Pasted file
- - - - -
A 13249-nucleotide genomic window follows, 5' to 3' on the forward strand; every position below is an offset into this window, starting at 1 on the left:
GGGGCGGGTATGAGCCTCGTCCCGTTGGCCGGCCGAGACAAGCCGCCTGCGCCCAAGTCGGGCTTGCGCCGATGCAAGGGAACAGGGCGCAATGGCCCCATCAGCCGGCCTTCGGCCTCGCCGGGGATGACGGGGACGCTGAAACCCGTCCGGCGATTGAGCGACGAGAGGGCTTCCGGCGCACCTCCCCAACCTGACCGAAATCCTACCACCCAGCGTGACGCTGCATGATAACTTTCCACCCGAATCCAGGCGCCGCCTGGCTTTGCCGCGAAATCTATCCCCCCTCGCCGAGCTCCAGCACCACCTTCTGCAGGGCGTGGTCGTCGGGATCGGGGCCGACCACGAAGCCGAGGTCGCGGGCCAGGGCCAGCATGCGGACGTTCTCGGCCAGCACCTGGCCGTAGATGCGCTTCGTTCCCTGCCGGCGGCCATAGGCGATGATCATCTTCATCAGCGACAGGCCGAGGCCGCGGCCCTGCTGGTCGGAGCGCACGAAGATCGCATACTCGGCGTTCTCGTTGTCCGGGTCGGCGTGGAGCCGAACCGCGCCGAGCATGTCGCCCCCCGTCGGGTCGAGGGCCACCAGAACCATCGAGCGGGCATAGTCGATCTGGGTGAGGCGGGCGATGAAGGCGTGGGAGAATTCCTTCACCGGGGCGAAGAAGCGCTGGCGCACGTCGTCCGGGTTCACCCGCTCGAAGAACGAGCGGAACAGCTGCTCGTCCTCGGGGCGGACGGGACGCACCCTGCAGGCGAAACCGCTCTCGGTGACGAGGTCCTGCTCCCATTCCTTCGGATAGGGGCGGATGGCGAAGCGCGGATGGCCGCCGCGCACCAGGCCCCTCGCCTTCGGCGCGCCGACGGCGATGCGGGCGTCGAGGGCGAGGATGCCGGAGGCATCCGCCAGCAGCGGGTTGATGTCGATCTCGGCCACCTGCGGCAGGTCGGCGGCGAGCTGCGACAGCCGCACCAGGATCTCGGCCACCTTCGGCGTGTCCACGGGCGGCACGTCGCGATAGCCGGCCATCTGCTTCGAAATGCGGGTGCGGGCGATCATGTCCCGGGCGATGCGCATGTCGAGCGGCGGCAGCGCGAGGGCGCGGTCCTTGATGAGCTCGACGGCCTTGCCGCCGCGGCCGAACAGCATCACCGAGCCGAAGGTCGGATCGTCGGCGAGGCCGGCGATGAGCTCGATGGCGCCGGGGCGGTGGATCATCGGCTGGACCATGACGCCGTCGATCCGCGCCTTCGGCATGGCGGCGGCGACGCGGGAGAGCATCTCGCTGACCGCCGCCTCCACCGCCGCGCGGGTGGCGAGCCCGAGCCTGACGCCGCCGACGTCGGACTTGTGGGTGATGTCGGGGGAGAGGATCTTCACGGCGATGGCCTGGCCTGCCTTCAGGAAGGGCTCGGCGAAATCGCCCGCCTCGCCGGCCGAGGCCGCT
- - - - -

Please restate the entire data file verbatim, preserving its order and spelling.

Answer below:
A 13249-nucleotide genomic window follows, 5' to 3' on the forward strand; every position below is an offset into this window, starting at 1 on the left:
GGGGCGGGTATGAGCCTCGTCCCGTTGGCCGGCCGAGACAAGCCGCCTGCGCCCAAGTCGGGCTTGCGCCGATGCAAGGGAACAGGGCGCAATGGCCCCATCAGCCGGCCTTCGGCCTCGCCGGGGATGACGGGGACGCTGAAACCCGTCCGGCGATTGAGCGACGAGAGGGCTTCCGGCGCACCTCCCCAACCTGACCGAAATCCTACCACCCAGCGTGACGCTGCATGATAACTTTCCACCCGAATCCAGGCGCCGCCTGGCTTTGCCGCGAAATCTATCCCCCCTCGCCGAGCTCCAGCACCACCTTCTGCAGGGCGTGGTCGTCGGGATCGGGGCCGACCACGAAGCCGAGGTCGCGGGCCAGGGCCAGCATGCGGACGTTCTCGGCCAGCACCTGGCCGTAGATGCGCTTCGTTCCCTGCCGGCGGCCATAGGCGATGATCATCTTCATCAGCGACAGGCCGAGGCCGCGGCCCTGCTGGTCGGAGCGCACGAAGATCGCATACTCGGCGTTCTCGTTGTCCGGGTCGGCGTGGAGCCGAACCGCGCCGAGCATGTCGCCCCCCGTCGGGTCGAGGGCCACCAGAACCATCGAGCGGGCATAGTCGATCTGGGTGAGGCGGGCGATGAAGGCGTGGGAGAATTCCTTCACCGGGGCGAAGAAGCGCTGGCGCACGTCGTCCGGGTTCACCCGCTCGAAGAACGAGCGGAACAGCTGCTCGTCCTCGGGGCGGACGGGACGCACCCTGCAGGCGAAACCGCTCTCGGTGACGAGGTCCTGCTCCCATTCCTTCGGATAGGGGCGGATGGCGAAGCGCGGATGGCCGCCGCGCACCAGGCCCCTCGCCTTCGGCGCGCCGACGGCGATGCGGGCGTCGAGGGCGAGGATGCCGGAGGCATCCGCCAGCAGCGGGTTGATGTCGATCTCGGCCACCTGCGGCAGGTCGGCGGCGAGCTGCGACAGCCGCACCAGGATCTCGGCCACCTTCGGCGTGTCCACGGGCGGCACGTCGCGATAGCCGGCCATCTGCTTCGAAATGCGGGTGCGGGCGATCATGTCCCGGGCGATGCGCATGTCGAGCGGCGGCAGCGCGAGGGCGCGGTCCTTGATGAGCTCGACGGCCTTGCCGCCGCGGCCGAACAGCATCACCGAGCCGAAGGTCGGATCGTCGGCGAGGCCGGCGATGAGCTCGATGGCGCCGGGGCGGTGGATCATCGGCTGGACCATGACGCCGTCGATCCGCGCCTTCGGCATGGCGGCGGCGACGCGGGAGAGCATCTCGCTGACCGCCGCCTCCACCGCCGCGCGGGTGGCGAGCCCGAGCCTGACGCCGCCGACGTCGGACTTGTGGGTGATGTCGGGGGAGAGGATCTTCACGGCGATGGCCTGGCCTGCCTTCAGGAAGGGCTCGGCGAAATCGCCCGCCTCGCCGGCCGAGGCCGCT